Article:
With reference to FIG. 1, in accordance with the present invention, a venting tube 9 is provided within the pouring spout 1 and is positioned so as to extend from an outlet end, that projects slightly from the outlet end 5 of spout member 2, to an inlet end that extends from inlet end 4 and is directed generally upwardly so that a free end thereof will be located within the air space formed in the container above the fluid level. Since the vent tube 9 extends directly into the air space, it is not necessary for the venting air to bubble through the fluid contents of the container during pouring, even if the container is turned downwardly sufficient to fill the entire diameter of the spout member 2 and the neck area of the container surrounding the inlet end of the spout.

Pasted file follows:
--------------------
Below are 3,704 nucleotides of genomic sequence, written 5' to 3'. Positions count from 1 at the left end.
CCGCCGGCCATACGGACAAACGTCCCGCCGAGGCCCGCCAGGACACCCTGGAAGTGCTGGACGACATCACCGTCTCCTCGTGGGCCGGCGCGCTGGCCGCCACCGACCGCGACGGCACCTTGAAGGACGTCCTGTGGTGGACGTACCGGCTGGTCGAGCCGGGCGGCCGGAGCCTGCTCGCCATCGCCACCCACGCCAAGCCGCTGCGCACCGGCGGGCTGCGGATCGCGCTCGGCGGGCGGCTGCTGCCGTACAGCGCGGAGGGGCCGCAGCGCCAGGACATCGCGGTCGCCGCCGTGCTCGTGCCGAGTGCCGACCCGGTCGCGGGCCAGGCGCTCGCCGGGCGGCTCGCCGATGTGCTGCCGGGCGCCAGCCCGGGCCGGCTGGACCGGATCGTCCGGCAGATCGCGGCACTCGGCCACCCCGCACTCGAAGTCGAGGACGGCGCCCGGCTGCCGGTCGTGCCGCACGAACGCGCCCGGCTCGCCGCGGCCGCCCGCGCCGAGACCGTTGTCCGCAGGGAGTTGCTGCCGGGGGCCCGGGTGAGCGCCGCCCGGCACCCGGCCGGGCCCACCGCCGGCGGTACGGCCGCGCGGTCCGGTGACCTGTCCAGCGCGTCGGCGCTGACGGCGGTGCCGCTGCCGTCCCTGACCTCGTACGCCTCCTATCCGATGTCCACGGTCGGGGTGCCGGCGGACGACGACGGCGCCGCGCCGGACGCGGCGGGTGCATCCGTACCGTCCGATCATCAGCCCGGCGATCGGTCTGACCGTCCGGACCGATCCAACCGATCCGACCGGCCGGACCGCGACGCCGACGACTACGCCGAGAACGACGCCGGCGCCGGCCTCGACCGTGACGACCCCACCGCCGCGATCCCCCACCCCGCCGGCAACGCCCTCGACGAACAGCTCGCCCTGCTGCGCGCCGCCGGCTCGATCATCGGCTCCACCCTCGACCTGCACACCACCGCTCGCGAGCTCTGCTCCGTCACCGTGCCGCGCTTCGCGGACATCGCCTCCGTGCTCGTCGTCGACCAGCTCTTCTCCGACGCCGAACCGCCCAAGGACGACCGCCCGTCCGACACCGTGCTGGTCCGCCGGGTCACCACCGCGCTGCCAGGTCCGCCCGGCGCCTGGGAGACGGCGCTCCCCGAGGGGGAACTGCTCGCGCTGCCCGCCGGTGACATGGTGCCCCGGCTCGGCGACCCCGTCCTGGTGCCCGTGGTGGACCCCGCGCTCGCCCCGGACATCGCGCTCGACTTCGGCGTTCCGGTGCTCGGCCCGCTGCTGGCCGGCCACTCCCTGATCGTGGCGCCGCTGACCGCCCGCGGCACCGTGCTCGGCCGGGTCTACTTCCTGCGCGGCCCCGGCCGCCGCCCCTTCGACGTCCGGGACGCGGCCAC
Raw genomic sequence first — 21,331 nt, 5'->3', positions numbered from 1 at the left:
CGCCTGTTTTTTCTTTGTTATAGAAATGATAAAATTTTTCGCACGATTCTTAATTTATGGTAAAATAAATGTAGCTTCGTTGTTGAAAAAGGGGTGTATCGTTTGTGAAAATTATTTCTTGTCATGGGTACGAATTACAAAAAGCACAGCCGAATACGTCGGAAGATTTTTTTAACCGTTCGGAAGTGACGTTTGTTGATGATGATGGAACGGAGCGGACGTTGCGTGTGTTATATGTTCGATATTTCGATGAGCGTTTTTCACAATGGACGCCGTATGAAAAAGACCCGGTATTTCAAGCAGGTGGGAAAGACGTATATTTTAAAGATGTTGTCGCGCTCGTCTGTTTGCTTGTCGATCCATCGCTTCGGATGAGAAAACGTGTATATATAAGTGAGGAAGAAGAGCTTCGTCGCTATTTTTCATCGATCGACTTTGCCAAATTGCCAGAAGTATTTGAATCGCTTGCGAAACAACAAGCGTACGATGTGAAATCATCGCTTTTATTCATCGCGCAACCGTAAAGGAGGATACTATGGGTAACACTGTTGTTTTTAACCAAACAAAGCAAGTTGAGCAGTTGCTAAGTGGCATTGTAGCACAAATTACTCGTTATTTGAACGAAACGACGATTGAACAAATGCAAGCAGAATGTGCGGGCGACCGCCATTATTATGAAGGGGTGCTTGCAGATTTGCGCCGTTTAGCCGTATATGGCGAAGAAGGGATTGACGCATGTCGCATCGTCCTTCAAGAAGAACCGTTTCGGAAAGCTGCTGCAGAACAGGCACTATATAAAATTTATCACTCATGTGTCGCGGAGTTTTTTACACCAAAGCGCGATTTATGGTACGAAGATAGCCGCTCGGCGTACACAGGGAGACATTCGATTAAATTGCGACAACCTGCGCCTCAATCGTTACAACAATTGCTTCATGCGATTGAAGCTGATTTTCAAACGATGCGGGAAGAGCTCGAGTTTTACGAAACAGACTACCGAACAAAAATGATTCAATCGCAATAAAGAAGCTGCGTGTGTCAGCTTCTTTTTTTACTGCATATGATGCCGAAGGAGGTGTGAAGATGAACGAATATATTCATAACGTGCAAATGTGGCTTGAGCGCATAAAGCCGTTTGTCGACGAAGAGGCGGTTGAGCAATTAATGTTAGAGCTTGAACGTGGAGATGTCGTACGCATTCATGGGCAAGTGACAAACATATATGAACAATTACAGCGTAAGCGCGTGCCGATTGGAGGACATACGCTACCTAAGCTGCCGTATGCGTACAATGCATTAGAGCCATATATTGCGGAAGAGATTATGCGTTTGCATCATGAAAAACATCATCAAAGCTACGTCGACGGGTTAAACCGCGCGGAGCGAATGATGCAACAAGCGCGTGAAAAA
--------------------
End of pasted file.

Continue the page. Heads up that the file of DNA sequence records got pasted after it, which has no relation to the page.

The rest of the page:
In accordance with a first embodiment shown in FIGS. 2-4, the vent tube 9 is attached within the pouring passage 3 by way of a clip 10. To facilitate pouring of the entire contents of a container of the type shown in FIG. 1, without having to entirely invert same, a bend of "A" is provided approximately one third of the distance from the outlet end 5 toward the inlet end 4 of the spout member 2. Such a bend preferably creates an angle α of approximately 150°-155° between the longitudinal axis B extending through the outlet end and the longitudinal axis C through the inlet end. While such a spout configuration is advantageous, it is not essential for practice of the venting concept in accordance with the present invention. However, if such a bend is provided, it has been found that the location of the clip 10 shown in FIGS. 2 and 3 at the inlet side of bend A is advantageous in that it enables the clip 10 to be unitarily formed with the spout member 2 by injection molding in an easy manner, and at the same time enables the venting tube 9 to be easily attached and properly held in position by only the one bifurcated clip. When the flexible, curved venting tube 9 is held by the clip 10, it assumes a longitudinal configuration that is generally s-shaped.